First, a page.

# Kinematic Graphs

#### Prerequisites

## Graphs for the eye, graphs for the mind

We've talked about how we quantify space and time and how we create a kind of an abstract "map" of space by creating a spatial coordinate system that allows us to tell where something is. The track of a motion in a spatial coordinate system provides a *graph for the eye*, as it represents the track of what the eye would actually see. The picture below shows a spatial coordinate system used to describe the motion of a ballet dancer performing a grand jeté (big jump). The track of green dots is the position of her eye in subsequent frames of the movie. This is what the phrase "graph for the eye" means (our eye — not hers). The track shows the actual position of the object as it moves through space.

But often we are interested not just in the path, but in how the path evolves against time. In this case, we would construct mathematical graphs using one of the position coordinates (or a velocity, acceleration, or force) and plot it against time. If we plotted the x data of this graph as a function of time we would get the graph at the left. (Note that there is a suppressed zero on the vertical (x) axis.)

This does NOT look like what your eye sees directly. To make sense of it, you have to translate — interpret what the graph is telling you into physical meaning. It says that at the start of the film (taken to be *t* = 0 s), her eye is about 2.7 m to the right of the 0 of the x axis, and as she moves, the x-coordinate of her eye decreases (she is moving to the left — towards the origin) at approximately a uniform rate.

Often, when you draw graphs in math classes you are graphing some function of an independent variable called *x*. So the equation graphed is "$y = f(x)$" and your horizontal axis is called the "x axis" and the vertical axis the "y axis". This is very bad practice, as you can see from the graphs above. That notation works OK for the first graph (the spatial coordinate system) but does not for the second — since the "x axis" is really "t" there and the "y axis" is really "x". Calling the horizontal and vertical axes "x and y" is going to be immensely confusing since only in a small number of cases will we actually be plotting "x and y". Get used to calling them the * horizontal and vertical axes.* (The correct technical name for the horizontal and vertical axes is "abscissa" and "ordinate" but these terms are not used very often anymore. Note that for "x-y", "horizontal-vertical", and "abscissa-ordinate", each pair is in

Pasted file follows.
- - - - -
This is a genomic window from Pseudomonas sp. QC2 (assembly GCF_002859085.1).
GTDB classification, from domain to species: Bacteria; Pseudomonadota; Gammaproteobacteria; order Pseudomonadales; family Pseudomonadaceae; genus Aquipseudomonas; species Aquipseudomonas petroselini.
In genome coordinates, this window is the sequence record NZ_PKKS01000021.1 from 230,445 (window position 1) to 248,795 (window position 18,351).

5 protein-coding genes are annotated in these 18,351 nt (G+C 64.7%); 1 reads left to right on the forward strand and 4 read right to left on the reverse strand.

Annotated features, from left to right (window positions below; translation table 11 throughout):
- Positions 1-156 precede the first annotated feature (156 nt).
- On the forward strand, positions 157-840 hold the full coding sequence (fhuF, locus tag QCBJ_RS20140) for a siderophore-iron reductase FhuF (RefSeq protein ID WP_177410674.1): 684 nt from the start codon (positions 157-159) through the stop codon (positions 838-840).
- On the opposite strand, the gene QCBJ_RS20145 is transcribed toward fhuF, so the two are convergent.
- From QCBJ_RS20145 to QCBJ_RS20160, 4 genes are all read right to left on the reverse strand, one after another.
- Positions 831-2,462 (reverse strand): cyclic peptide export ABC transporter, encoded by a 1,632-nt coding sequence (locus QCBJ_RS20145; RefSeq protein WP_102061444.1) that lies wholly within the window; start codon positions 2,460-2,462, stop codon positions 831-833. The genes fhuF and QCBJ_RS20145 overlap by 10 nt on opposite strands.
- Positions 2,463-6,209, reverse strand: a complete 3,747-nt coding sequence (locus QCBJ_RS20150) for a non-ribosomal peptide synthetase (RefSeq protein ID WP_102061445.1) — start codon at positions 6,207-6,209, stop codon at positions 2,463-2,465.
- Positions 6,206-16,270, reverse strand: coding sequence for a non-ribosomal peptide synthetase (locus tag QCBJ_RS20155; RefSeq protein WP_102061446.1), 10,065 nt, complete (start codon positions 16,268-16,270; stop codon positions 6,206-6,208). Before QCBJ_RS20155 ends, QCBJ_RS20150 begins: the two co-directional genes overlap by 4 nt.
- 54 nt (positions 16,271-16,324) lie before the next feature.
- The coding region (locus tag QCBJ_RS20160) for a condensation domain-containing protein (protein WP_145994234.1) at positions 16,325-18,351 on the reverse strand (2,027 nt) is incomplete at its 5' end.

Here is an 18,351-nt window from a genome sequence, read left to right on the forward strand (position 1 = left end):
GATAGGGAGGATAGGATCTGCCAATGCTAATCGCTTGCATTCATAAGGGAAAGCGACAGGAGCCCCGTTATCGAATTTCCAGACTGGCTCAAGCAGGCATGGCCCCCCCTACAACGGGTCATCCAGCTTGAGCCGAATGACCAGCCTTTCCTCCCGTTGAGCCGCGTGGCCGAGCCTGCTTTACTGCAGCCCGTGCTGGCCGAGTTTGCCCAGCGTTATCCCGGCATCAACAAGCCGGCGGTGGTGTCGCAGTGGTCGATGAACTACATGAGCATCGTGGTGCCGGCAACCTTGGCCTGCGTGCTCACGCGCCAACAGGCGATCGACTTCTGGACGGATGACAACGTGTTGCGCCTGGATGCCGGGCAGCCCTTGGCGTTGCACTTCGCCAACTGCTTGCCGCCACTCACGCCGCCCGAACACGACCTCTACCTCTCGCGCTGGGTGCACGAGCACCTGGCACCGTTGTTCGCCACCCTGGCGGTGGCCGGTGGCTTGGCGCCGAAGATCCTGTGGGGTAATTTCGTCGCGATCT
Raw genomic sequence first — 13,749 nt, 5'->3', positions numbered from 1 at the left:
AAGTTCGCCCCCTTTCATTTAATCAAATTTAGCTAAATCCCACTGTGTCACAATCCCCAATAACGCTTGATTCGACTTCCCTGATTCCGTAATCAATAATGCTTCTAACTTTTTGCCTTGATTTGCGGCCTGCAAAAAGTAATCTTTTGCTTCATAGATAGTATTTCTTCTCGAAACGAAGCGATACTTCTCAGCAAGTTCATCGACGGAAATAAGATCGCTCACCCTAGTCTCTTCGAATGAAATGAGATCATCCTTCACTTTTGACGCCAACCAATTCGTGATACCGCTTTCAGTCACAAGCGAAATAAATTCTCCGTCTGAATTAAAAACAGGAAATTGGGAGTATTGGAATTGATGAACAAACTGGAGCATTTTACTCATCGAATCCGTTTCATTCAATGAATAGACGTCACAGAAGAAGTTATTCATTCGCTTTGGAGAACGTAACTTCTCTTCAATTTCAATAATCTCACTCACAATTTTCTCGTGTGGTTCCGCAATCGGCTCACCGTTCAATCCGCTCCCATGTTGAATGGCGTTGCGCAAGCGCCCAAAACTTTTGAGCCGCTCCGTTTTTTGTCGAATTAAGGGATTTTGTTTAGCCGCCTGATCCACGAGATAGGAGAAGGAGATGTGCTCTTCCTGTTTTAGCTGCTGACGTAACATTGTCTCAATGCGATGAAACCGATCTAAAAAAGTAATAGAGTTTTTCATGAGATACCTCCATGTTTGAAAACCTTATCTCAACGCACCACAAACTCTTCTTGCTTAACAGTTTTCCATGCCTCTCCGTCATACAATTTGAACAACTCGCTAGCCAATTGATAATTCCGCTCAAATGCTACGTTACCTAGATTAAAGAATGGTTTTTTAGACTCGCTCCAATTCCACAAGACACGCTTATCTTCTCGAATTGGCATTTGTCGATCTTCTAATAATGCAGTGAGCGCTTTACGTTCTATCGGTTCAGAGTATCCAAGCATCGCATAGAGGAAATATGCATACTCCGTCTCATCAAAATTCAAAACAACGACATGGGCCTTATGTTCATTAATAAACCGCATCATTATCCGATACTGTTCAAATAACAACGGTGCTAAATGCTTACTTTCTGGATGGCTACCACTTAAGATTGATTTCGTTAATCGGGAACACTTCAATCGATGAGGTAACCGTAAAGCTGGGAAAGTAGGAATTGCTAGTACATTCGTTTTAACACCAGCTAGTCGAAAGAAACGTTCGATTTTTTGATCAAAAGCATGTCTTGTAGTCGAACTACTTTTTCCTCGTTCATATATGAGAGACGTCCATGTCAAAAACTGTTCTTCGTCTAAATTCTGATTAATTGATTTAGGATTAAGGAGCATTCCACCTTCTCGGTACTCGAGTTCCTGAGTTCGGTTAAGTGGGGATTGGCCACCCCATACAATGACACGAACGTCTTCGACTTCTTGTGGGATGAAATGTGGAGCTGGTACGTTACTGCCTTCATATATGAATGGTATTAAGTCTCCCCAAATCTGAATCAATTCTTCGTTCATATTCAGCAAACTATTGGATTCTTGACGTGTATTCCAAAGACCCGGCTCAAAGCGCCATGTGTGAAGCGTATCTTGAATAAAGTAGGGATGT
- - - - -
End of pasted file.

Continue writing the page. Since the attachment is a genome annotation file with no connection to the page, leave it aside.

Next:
*alphabetical order*. That's a useful memory trick.)

Note that we've chosen the origin of the coordinate system to be at the lower left so the dancer is always in the first quadrant and her x and y coordinate values are always positive. And we've chosen the x axes to be horizontal and the y axis to be vertical. But we are free to choose our coordinate system arbitrarily, with any origin and any orientation of the axes. Think about how our graphs would change if we made different choices.

Joe Redish 7/25/11

Last Modified: August 27, 2019